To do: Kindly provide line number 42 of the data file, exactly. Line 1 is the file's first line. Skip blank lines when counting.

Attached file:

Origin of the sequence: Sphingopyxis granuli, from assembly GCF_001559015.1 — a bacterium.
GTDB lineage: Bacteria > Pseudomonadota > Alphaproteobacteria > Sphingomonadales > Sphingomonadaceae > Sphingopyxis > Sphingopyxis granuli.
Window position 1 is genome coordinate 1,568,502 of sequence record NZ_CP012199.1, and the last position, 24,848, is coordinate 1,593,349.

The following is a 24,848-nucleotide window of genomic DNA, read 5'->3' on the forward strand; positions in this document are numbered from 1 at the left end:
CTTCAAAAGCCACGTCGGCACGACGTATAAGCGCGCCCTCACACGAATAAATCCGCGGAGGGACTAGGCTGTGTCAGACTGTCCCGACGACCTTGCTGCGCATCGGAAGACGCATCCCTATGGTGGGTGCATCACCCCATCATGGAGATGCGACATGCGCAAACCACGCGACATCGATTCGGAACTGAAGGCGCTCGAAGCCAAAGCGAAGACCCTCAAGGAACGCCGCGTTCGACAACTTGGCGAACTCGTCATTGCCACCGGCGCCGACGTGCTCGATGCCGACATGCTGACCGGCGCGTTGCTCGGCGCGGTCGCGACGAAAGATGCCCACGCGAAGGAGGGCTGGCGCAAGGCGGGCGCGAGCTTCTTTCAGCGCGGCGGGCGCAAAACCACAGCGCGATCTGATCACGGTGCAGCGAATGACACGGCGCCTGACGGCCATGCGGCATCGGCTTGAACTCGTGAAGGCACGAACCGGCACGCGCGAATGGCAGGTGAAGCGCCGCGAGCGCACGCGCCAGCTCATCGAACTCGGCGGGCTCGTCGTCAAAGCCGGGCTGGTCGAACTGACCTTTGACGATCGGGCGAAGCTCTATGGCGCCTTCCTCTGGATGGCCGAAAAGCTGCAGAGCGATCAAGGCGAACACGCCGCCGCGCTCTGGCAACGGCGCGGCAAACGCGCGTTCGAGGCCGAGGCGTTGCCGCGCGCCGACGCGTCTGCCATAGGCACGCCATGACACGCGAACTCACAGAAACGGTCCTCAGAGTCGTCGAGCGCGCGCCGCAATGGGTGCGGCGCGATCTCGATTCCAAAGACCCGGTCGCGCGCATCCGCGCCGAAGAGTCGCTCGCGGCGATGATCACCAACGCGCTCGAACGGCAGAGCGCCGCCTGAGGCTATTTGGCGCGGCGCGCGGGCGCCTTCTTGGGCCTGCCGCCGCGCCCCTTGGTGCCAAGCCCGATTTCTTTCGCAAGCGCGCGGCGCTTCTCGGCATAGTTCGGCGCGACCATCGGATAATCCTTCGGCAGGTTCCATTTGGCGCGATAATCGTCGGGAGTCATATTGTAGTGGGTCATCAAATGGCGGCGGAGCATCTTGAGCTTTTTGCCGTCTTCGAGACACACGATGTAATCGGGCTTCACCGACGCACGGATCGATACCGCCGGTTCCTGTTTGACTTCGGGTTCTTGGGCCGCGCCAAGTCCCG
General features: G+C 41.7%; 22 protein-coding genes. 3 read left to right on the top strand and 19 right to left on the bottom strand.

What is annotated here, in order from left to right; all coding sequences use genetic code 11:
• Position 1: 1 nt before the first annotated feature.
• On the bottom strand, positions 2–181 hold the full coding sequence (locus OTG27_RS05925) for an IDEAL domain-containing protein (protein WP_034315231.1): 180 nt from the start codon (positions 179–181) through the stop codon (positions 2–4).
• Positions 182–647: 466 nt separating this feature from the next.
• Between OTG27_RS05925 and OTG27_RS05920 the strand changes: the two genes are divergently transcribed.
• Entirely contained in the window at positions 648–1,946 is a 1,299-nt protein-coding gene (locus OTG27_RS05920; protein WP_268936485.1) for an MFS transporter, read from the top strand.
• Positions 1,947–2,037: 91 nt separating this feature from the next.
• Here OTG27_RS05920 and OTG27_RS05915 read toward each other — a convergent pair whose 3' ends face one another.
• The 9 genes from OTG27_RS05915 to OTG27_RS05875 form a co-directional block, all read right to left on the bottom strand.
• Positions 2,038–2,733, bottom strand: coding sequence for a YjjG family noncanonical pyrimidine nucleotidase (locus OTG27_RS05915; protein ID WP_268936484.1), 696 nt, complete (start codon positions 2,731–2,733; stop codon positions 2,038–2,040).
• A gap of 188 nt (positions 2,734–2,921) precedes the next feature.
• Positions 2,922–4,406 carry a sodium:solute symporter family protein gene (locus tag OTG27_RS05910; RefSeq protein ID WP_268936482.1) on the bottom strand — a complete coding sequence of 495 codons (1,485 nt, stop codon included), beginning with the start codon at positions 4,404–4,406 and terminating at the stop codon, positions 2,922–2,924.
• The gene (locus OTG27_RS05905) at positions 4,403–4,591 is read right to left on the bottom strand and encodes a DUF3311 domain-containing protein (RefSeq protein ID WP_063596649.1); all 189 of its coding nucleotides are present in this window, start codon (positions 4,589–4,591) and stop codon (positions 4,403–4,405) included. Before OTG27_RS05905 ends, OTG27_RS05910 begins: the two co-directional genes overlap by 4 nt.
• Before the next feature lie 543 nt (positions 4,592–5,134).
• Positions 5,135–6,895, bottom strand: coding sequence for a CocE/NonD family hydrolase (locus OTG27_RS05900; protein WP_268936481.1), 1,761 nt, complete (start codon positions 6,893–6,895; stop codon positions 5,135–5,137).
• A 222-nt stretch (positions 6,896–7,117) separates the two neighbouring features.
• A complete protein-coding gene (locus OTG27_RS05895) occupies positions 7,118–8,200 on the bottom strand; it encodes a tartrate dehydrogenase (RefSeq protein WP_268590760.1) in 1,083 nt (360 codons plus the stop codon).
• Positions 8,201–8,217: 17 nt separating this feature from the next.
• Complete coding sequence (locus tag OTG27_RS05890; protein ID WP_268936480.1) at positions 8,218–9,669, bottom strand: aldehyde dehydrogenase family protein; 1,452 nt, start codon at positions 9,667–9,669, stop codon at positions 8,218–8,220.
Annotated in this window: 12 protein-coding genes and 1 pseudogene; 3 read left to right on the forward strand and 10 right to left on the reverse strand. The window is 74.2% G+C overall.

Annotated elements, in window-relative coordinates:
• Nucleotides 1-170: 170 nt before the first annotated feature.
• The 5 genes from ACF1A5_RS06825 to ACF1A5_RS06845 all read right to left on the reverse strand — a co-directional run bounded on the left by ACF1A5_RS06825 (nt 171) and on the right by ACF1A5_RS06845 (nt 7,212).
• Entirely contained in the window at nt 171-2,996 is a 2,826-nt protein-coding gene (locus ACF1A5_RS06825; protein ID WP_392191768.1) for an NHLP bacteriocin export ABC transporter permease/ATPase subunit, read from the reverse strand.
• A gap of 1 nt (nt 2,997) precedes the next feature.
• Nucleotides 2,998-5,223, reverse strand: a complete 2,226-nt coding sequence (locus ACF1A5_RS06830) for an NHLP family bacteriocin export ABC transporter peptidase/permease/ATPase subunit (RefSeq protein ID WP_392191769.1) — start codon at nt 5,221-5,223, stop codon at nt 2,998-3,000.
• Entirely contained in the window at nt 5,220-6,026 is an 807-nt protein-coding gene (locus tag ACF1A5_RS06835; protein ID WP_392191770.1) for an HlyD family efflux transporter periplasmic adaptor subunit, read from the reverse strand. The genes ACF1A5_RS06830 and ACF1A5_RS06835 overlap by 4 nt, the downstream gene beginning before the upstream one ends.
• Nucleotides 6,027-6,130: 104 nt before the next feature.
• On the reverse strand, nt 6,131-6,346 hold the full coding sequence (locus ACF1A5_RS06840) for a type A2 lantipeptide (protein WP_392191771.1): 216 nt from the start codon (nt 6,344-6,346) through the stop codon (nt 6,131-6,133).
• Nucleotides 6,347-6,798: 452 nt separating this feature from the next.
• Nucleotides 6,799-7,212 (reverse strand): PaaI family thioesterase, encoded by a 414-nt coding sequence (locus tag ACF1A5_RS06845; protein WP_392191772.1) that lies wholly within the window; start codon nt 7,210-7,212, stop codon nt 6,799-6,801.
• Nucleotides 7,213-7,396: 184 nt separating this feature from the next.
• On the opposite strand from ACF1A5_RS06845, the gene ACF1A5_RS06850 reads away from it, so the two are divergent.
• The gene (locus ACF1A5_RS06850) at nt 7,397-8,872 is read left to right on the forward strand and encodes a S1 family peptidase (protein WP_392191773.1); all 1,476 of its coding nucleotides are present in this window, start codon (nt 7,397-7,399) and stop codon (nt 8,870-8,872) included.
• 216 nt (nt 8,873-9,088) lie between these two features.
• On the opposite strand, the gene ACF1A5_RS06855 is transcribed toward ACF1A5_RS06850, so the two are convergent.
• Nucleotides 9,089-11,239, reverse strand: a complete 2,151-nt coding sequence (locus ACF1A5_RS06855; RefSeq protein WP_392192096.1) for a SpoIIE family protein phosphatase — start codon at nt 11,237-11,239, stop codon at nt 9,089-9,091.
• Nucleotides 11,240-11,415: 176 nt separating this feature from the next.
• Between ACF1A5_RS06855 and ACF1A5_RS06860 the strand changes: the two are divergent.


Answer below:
• On the opposite strand, the gene ACF1A5_RS06855 is transcribed toward ACF1A5_RS06850, so the two are convergent.